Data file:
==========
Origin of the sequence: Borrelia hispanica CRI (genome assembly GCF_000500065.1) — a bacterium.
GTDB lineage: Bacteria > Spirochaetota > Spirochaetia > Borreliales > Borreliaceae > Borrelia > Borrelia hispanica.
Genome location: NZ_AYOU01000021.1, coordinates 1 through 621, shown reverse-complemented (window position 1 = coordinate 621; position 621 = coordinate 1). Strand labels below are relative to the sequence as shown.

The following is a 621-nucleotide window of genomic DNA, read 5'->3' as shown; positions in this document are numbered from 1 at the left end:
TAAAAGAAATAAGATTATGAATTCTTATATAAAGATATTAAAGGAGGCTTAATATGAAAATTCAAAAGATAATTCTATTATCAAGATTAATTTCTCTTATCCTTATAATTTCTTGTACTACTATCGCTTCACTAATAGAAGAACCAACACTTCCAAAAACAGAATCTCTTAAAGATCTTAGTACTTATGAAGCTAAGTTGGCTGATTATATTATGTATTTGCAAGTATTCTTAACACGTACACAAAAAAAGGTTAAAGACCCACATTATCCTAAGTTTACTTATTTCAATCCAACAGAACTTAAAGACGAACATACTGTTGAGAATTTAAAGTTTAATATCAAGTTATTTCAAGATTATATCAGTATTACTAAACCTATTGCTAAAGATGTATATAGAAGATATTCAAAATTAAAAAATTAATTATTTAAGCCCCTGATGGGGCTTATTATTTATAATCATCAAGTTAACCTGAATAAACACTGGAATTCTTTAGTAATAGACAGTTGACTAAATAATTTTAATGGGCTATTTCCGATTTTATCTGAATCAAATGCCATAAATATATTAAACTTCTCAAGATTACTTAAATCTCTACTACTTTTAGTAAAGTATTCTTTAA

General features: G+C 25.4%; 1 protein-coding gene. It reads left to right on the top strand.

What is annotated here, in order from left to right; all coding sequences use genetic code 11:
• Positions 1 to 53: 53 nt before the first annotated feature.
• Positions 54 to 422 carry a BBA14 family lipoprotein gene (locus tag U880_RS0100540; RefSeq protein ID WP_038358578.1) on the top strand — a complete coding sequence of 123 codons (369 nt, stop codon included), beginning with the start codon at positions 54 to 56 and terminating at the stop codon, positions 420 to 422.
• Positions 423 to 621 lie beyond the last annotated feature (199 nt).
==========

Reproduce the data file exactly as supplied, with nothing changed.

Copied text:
Origin of the sequence: Borrelia hispanica CRI (genome assembly GCF_000500065.1) — a bacterium.
GTDB lineage: Bacteria > Spirochaetota > Spirochaetia > Borreliales > Borreliaceae > Borrelia > Borrelia hispanica.
Genome location: NZ_AYOU01000021.1, coordinates 1 through 621, shown reverse-complemented (window position 1 = coordinate 621; position 621 = coordinate 1). Strand labels below are relative to the sequence as shown.

The following is a 621-nucleotide window of genomic DNA, read 5'->3' as shown; positions in this document are numbered from 1 at the left end:
TAAAAGAAATAAGATTATGAATTCTTATATAAAGATATTAAAGGAGGCTTAATATGAAAATTCAAAAGATAATTCTATTATCAAGATTAATTTCTCTTATCCTTATAATTTCTTGTACTACTATCGCTTCACTAATAGAAGAACCAACACTTCCAAAAACAGAATCTCTTAAAGATCTTAGTACTTATGAAGCTAAGTTGGCTGATTATATTATGTATTTGCAAGTATTCTTAACACGTACACAAAAAAAGGTTAAAGACCCACATTATCCTAAGTTTACTTATTTCAATCCAACAGAACTTAAAGACGAACATACTGTTGAGAATTTAAAGTTTAATATCAAGTTATTTCAAGATTATATCAGTATTACTAAACCTATTGCTAAAGATGTATATAGAAGATATTCAAAATTAAAAAATTAATTATTTAAGCCCCTGATGGGGCTTATTATTTATAATCATCAAGTTAACCTGAATAAACACTGGAATTCTTTAGTAATAGACAGTTGACTAAATAATTTTAATGGGCTATTTCCGATTTTATCTGAATCAAATGCCATAAATATATTAAACTTCTCAAGATTACTTAAATCTCTACTACTTTTAGTAAAGTATTCTTTAA

General features: G+C 25.4%; 1 protein-coding gene. It reads left to right on the top strand.

What is annotated here, in order from left to right; all coding sequences use genetic code 11:
• Positions 1 to 53: 53 nt before the first annotated feature.
• Positions 54 to 422 carry a BBA14 family lipoprotein gene (locus tag U880_RS0100540; RefSeq protein ID WP_038358578.1) on the top strand — a complete coding sequence of 123 codons (369 nt, stop codon included), beginning with the start codon at positions 54 to 56 and terminating at the stop codon, positions 420 to 422.
• Positions 423 to 621 lie beyond the last annotated feature (199 nt).